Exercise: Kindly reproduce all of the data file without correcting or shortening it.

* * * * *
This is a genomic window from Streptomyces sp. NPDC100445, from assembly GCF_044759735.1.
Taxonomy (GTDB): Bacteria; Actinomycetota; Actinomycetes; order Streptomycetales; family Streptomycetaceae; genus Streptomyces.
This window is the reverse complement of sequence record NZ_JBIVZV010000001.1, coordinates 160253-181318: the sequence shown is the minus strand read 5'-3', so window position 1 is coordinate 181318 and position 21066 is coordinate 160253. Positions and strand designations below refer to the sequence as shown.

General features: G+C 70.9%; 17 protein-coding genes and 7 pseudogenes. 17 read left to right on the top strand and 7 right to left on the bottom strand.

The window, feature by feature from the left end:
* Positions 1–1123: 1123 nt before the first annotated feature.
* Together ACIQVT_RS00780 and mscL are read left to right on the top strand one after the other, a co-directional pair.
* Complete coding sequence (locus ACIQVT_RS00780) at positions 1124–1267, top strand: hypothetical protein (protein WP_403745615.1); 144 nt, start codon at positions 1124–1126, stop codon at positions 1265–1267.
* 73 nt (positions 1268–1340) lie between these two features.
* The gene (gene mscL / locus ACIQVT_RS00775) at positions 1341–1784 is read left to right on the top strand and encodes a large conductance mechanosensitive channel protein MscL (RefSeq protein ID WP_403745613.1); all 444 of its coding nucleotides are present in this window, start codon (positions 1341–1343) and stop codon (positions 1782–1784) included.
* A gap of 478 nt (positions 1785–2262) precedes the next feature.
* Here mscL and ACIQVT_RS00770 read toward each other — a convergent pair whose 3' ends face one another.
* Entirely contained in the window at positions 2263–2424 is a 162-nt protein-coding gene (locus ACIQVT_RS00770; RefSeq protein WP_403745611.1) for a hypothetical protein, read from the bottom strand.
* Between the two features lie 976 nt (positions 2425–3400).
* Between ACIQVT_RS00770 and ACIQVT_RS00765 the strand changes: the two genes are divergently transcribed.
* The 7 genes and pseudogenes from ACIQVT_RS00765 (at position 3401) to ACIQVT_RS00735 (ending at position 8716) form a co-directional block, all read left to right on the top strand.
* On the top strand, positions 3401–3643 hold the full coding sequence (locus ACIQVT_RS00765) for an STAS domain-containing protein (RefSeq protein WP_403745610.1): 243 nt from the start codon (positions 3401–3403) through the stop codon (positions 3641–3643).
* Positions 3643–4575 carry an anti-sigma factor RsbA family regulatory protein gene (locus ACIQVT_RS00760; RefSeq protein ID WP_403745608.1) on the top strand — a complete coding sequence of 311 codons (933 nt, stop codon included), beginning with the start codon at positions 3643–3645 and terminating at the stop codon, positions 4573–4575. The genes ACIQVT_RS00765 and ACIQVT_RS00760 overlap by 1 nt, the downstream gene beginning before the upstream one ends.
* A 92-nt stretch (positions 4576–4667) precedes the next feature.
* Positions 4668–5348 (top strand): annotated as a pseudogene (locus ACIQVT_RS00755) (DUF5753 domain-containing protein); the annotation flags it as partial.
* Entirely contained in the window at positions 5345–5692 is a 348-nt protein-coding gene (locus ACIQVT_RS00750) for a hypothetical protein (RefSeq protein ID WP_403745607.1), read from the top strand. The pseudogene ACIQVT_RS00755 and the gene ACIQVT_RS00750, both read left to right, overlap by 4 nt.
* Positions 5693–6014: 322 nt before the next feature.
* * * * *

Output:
This is a genomic window from Streptomyces sp. NPDC100445, from assembly GCF_044759735.1.
Taxonomy (GTDB): Bacteria; Actinomycetota; Actinomycetes; order Streptomycetales; family Streptomycetaceae; genus Streptomyces.
This window is the reverse complement of sequence record NZ_JBIVZV010000001.1, coordinates 160253-181318: the sequence shown is the minus strand read 5'-3', so window position 1 is coordinate 181318 and position 21066 is coordinate 160253. Positions and strand designations below refer to the sequence as shown.

General features: G+C 70.9%; 17 protein-coding genes and 7 pseudogenes. 17 read left to right on the top strand and 7 right to left on the bottom strand.

The window, feature by feature from the left end:
* Positions 1–1123: 1123 nt before the first annotated feature.
* Together ACIQVT_RS00780 and mscL are read left to right on the top strand one after the other, a co-directional pair.
* Complete coding sequence (locus ACIQVT_RS00780) at positions 1124–1267, top strand: hypothetical protein (protein WP_403745615.1); 144 nt, start codon at positions 1124–1126, stop codon at positions 1265–1267.
* 73 nt (positions 1268–1340) lie between these two features.
* The gene (gene mscL / locus ACIQVT_RS00775) at positions 1341–1784 is read left to right on the top strand and encodes a large conductance mechanosensitive channel protein MscL (RefSeq protein ID WP_403745613.1); all 444 of its coding nucleotides are present in this window, start codon (positions 1341–1343) and stop codon (positions 1782–1784) included.
* A gap of 478 nt (positions 1785–2262) precedes the next feature.
* Here mscL and ACIQVT_RS00770 read toward each other — a convergent pair whose 3' ends face one another.
* Entirely contained in the window at positions 2263–2424 is a 162-nt protein-coding gene (locus ACIQVT_RS00770; RefSeq protein WP_403745611.1) for a hypothetical protein, read from the bottom strand.
* Between the two features lie 976 nt (positions 2425–3400).
* Between ACIQVT_RS00770 and ACIQVT_RS00765 the strand changes: the two genes are divergently transcribed.
* The 7 genes and pseudogenes from ACIQVT_RS00765 (at position 3401) to ACIQVT_RS00735 (ending at position 8716) form a co-directional block, all read left to right on the top strand.
* On the top strand, positions 3401–3643 hold the full coding sequence (locus ACIQVT_RS00765) for an STAS domain-containing protein (RefSeq protein WP_403745610.1): 243 nt from the start codon (positions 3401–3403) through the stop codon (positions 3641–3643).
* Positions 3643–4575 carry an anti-sigma factor RsbA family regulatory protein gene (locus ACIQVT_RS00760; RefSeq protein ID WP_403745608.1) on the top strand — a complete coding sequence of 311 codons (933 nt, stop codon included), beginning with the start codon at positions 3643–3645 and terminating at the stop codon, positions 4573–4575. The genes ACIQVT_RS00765 and ACIQVT_RS00760 overlap by 1 nt, the downstream gene beginning before the upstream one ends.
* A 92-nt stretch (positions 4576–4667) precedes the next feature.
* Positions 4668–5348 (top strand): annotated as a pseudogene (locus ACIQVT_RS00755) (DUF5753 domain-containing protein); the annotation flags it as partial.
* Entirely contained in the window at positions 5345–5692 is a 348-nt protein-coding gene (locus ACIQVT_RS00750) for a hypothetical protein (RefSeq protein ID WP_403745607.1), read from the top strand. The pseudogene ACIQVT_RS00755 and the gene ACIQVT_RS00750, both read left to right, overlap by 4 nt.
* Positions 5693–6014: 322 nt before the next feature.